Second issue is when a message is directed at you. This again destroys focus, since you must stop thinking about the piece of valuable work you are tackling, and adapt yourself to a new context in order to address the issues of the inquirer.

Real-time communication and deep focus are diametrically opposed.

An unfocused workforce will create flawed, incomplete, and late creations, consistently.

They allow for bypassing project prioritization

When approaching their roles professionally, both a Product Owner and Project Manager (this should always be the same person) serve the critical role of creating a solid delivery plan, focusing the efforts of the team, and protecting the team from outside interference.

Real-time communication tools, in practice, bypass this entire process. Developers, wanting to be helpful, will stop working on the project tickets in order to help answer questions and troubleshoot problems. While the work might be fine in some cases (usually it isn’t), it undermines the entire project team by skipping the priorization process.

How much value is generated by answering a single public question versus delivering the project one day sooner?

ALL WORK, including troubleshooting issues, fixing bugs, and answered questions should go through the Product Owner. Real-time communication tools obliterate this process entirely.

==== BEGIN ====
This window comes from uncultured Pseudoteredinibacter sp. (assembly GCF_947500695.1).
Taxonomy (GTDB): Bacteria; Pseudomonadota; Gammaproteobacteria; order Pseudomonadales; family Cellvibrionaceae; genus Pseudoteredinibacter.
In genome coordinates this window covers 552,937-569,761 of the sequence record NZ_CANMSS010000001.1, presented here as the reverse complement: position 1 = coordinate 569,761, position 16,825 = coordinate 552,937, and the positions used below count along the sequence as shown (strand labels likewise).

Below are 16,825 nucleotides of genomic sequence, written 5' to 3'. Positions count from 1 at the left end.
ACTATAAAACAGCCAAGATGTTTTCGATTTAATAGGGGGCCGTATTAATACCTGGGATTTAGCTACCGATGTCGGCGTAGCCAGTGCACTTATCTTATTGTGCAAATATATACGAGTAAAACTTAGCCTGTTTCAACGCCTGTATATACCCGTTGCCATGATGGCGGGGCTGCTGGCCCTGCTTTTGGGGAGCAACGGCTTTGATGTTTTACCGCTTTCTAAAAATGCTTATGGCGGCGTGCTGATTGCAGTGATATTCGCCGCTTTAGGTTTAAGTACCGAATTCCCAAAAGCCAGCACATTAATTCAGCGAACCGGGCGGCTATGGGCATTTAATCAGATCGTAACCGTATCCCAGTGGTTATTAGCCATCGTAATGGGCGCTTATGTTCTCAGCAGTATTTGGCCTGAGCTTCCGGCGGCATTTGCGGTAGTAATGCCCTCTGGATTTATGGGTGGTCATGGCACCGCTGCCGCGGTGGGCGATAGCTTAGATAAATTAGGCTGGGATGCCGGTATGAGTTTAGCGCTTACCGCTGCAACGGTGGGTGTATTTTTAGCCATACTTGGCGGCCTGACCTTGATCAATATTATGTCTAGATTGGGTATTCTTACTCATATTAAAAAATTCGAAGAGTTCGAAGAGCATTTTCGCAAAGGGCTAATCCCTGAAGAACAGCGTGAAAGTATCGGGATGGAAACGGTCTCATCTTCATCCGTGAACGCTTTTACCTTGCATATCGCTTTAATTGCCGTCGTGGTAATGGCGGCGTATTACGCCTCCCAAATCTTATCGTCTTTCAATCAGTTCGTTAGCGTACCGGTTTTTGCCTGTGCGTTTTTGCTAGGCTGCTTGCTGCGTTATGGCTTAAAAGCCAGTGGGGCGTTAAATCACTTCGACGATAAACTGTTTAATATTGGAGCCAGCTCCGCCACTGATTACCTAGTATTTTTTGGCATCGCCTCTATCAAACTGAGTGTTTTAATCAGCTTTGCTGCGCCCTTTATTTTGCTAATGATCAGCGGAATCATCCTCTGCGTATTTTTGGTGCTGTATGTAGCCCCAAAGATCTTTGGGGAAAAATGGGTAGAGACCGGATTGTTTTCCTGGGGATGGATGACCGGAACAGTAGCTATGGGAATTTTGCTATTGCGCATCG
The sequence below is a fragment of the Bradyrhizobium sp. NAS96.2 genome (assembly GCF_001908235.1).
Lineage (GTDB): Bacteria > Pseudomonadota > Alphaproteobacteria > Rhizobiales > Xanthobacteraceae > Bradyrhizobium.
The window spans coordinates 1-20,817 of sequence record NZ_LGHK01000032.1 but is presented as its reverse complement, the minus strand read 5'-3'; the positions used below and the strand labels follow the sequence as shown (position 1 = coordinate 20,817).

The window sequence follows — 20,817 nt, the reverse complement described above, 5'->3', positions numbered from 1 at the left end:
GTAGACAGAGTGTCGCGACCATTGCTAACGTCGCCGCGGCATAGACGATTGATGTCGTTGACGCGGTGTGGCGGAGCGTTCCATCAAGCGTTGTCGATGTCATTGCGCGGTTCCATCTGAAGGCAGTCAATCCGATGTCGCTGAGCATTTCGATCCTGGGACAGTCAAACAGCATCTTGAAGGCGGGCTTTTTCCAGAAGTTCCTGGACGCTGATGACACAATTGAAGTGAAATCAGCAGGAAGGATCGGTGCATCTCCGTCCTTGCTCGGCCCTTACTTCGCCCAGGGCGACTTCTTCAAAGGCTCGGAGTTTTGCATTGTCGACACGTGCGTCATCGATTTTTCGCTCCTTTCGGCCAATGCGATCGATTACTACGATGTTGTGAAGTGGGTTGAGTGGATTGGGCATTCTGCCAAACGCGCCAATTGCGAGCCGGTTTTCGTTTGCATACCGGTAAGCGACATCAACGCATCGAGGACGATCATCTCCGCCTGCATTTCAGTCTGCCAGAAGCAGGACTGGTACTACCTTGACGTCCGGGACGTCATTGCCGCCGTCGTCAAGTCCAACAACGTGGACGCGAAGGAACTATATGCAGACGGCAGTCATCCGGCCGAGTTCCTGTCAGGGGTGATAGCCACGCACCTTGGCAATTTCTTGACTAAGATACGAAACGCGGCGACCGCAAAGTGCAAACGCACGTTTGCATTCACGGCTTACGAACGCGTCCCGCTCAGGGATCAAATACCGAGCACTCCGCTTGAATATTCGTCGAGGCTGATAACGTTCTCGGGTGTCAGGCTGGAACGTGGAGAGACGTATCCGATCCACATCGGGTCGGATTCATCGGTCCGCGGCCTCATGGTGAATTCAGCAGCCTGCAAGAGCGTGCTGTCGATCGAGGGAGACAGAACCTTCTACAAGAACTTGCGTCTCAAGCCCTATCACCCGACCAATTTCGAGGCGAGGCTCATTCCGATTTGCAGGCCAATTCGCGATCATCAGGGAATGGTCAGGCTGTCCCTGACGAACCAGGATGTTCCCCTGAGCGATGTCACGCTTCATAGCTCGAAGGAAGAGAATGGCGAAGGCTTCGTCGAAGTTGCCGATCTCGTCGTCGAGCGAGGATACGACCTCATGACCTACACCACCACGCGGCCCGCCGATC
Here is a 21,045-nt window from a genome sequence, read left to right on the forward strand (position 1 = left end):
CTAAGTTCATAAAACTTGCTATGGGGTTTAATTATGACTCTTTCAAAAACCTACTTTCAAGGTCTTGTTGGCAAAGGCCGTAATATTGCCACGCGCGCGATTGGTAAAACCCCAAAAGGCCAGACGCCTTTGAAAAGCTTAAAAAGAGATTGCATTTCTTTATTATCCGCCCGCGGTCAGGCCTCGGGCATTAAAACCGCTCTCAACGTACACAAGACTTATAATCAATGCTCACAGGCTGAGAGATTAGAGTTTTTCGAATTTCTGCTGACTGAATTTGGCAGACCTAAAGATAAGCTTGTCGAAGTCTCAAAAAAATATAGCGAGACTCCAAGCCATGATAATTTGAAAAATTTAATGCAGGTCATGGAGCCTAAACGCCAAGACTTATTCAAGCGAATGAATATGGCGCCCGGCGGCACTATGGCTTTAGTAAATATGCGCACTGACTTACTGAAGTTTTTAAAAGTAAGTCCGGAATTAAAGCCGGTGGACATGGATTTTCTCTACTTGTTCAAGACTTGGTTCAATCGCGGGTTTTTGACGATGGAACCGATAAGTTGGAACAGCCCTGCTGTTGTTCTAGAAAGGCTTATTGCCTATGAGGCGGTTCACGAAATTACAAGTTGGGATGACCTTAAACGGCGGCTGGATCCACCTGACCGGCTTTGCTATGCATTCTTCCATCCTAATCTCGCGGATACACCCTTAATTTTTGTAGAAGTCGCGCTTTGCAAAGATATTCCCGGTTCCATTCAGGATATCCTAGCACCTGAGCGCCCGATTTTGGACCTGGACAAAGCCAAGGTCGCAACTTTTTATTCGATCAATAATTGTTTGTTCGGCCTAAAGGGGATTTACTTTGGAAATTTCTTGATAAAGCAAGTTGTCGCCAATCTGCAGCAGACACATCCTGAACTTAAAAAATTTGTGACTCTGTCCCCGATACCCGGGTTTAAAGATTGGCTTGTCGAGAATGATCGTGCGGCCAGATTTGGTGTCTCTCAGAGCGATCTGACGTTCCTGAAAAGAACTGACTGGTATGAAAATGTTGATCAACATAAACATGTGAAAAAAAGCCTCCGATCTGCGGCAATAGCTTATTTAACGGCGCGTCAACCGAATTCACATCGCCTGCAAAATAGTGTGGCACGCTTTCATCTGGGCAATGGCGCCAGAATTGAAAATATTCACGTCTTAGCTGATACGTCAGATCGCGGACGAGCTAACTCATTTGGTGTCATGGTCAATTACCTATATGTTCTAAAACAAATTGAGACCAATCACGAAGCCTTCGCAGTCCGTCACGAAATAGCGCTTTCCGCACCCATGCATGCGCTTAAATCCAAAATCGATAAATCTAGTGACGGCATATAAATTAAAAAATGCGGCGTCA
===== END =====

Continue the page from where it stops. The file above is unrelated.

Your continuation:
They strip away essential business context

Real-time communication apps provide one-message-at-a-time interfaces. This is fantastic for quickly resolving emergency scenarios. It is awful for meaningful, contextualized design discussions. It is even worse for cross-conversations.

A good communication medium is one that contains the core business context, such as a GitHub issue, or a design document. That way, all comments and discussions are limited to the scope of that particular ISSUE, rather than being talked about in the scope of a group of PEOPLE.

Real-time tools are typically used with fixed groups of people. The relevance of each message varies for each person in the group. For those to whom the message isn’t relevant, it’s pure noise, It also puts an undue focus on the most recent thoughts expressed, rather than on the core issue. This is precisely backwards.